Alaska’s summer has arrived and its extended hours of daylight provide ample opportunity for recreation.
Besides the hundreds of airmen who have anxiously waited for a chance to sample the outdoors, Eielson Air Force Base’s other tenants – its wildlife – venture out, sometimes crossing paths with members of the Iceman Team.
Ron Gunderson, 354th Civil Engineer Squadron natural resources office chief of natural and cultural resources, said Eielson’s airmen and their families should appreciate Alaska’s wildlife from a distance.
“I can’t recall any camera today that doesn’t have a zoom lens,” said Gunderson. “View from afar. Use the zoom lens.”
While Eielson does not have incidents to report concerning local wildlife, it is not by accident that the installation manages to keep mishaps to a minimum, he said.
Gunderson said those who live and work at the base have come to understand the importance of safety when it comes to wildlife. This general approach to appreciating nature led to a mutual understanding between Eielson’s population and its wildlife.
No wildlife conflict exists at the installation, although animal sightings do occur from time to time. Some of the more the common are moose, which appear docile in nature and generally avoid human interaction.
However, one of the more dangerous situations to avoid takes place during the calving season when female moose or cows can be seen with their offspring. Cows can become protective over their young and act aggressively toward people if they feel threatened.
Gunderson recommends running if possible, using trees, cars and any other type of obstacle to help create some distance between oneself and an angry moose.
In addition to moose, larger predators such as bears, wolves, bobcats and coyotes roam the densely wooded areas of the base. The likelihood of ever encountering a large predator, especially bear, remains very low as they tend to avoid humans and look only for food.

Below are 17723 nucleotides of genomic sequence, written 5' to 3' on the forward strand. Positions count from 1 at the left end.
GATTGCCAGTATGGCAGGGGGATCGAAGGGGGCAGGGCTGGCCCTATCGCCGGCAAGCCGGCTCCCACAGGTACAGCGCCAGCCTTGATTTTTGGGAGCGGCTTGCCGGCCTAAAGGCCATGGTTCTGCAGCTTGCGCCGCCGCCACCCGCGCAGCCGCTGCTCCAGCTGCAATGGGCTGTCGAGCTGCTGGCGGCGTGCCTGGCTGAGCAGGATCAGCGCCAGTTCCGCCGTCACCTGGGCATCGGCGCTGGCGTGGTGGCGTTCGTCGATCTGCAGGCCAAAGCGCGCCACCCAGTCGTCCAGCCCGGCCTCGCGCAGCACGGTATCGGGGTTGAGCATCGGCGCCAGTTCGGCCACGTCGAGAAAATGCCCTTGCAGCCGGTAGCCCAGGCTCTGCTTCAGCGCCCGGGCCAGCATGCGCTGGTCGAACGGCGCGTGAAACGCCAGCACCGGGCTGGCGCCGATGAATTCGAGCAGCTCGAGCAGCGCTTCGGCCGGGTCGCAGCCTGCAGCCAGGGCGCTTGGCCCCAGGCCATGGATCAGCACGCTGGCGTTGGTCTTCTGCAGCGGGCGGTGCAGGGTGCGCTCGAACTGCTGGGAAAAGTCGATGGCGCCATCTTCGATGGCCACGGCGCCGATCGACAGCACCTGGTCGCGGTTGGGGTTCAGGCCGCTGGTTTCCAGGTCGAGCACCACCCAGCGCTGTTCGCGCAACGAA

Airmen and families looking to enjoy Alaska should always be prepared for an animal encounter. Not because an encounter will occur, but because having a plan could save your life, said Gunderson.
Also, something to keep on hand is bear spray, which works like pepper spray, deterring bears, moose, wolves, dogs and people, he said.
“I carry a .454 Casull, a large caliber sidearm, just in case, but I’ve never drawn a weapon,” Gunderson said. “I’ve been charged [by bear] and bear spray is what I used. It’s more effective than a weapon.”
According to Natural Resources, Eielson is “bear country,” with sightings of black bear and grizzly. With this in mind, campers need to make sure they are aware of their surroundings.
Remaining vigilant not only keeps you safe, but can also reveal things you may only experience in Alaska. Airmen and their families are encouraged to enjoy the great outdoors and have a plan when faced with a wildlife encounter.
Story by Yash Rojas
354th Fighter Wing
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